To date, we have little evidence of what motivates environmental concern in developing countries.  We argue that citizen vulnerability to environmental changes and extractivism is instrumental in shaping environmental concern in developing areas.  First, we claim that vulnerability to environmental change greatly enhances concern over the environment.  Second, consistent with some of the resource curse literature, we argue that a respondent’s location on the extractive frontier (i.e. whether they live in an area where extraction is under consideration) will also increase their environmental concern.  Third, in line with new research on democratic developmental states, we argue that environmental concern may be politically-motivated when extractivism is viewed as incompatible with sustainable development.  The multinational nature of the extractivsim, largely by Chinese parastatal companies, may also contribute to fears about extractivism, although that remains to be tested empirically.  Our analysis of an original survey of Ecuadorian citizens strongly supports our hypotheses.  We further support our findings using qualitative evidence from in-depth interviews with government and community leaders in Ecuador and conclude that attitudes based on self-interest rather than normative values may be easier for policymakers to draw upon in devising policy reforms.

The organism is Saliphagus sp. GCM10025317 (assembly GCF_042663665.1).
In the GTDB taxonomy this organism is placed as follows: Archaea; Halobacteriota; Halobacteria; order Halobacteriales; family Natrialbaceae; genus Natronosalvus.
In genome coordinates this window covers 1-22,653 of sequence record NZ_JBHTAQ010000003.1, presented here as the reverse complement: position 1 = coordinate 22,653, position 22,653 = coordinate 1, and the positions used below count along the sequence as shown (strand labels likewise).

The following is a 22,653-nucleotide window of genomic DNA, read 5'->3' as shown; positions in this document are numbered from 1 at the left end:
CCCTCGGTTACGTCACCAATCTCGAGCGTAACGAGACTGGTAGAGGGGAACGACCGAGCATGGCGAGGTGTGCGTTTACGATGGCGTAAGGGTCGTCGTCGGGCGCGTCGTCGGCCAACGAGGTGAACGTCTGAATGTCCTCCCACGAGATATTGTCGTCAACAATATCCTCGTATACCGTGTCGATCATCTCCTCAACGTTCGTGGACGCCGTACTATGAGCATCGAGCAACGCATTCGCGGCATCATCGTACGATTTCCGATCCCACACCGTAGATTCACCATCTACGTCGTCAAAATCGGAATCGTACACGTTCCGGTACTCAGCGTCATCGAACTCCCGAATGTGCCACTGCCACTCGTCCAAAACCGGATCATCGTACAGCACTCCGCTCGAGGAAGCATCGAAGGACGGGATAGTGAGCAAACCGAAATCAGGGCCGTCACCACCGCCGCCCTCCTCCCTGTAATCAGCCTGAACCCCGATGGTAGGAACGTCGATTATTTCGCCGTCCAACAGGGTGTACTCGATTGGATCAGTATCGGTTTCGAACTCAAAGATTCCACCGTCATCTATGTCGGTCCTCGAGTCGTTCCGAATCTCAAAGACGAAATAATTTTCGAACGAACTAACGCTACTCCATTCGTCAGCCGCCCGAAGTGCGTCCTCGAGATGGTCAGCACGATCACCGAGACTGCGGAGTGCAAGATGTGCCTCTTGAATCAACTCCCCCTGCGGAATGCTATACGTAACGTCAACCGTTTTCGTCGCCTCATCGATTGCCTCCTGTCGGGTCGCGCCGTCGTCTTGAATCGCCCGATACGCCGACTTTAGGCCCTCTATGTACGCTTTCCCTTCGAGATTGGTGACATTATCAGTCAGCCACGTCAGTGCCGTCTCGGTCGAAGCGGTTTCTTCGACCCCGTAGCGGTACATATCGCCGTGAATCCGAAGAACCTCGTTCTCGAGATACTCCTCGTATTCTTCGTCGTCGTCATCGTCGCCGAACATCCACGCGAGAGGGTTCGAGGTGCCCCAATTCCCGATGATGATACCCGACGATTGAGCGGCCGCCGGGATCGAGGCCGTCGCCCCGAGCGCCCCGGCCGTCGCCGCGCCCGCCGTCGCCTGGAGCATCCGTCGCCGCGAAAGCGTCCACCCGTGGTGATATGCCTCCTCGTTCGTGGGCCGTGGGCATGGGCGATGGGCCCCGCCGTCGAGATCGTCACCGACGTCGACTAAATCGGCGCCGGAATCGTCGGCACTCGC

Professor Eisenstadt's research focuses on the intersection of formal institutions and laws with informal institutions and practices, mostly in democratizing countries in Latin America. He is presently PI (along with Karleen West) of a United States National Science Foundation (NSF) project "Lawsuits for the Pacha Mama [Mother Earth] in Ecuador: Explaining the Determinants of New Indigenous Movements to Mitigate Environmental Impacts." Using a survey conducted with Ecuadorian partners, he and his co-author are studying poor, rural, indigenous communities to understand how they overcome socioeconomic and geographic barriers to launch new forms of social movements relying on Western science and international collaboration. The project stems from an earlier book, Politics, Identity, and Mexico's Indigenous Rights Movements (Cambridge University Press, 2011).  Eisenstadt is on the editorial board of Comparative Political Studies and Latin American Politics and Society, and serves as an executive committee member of the International Studies Association’s Environmental Studies Section. A delegate to the 2015 and 2016 meetings of the United Nations Framework on Climate Change Convention meetings, he also serves on the American Political Science Association’s International Committee and consults regularly as an evaluator of international development programs, including in the climate change area.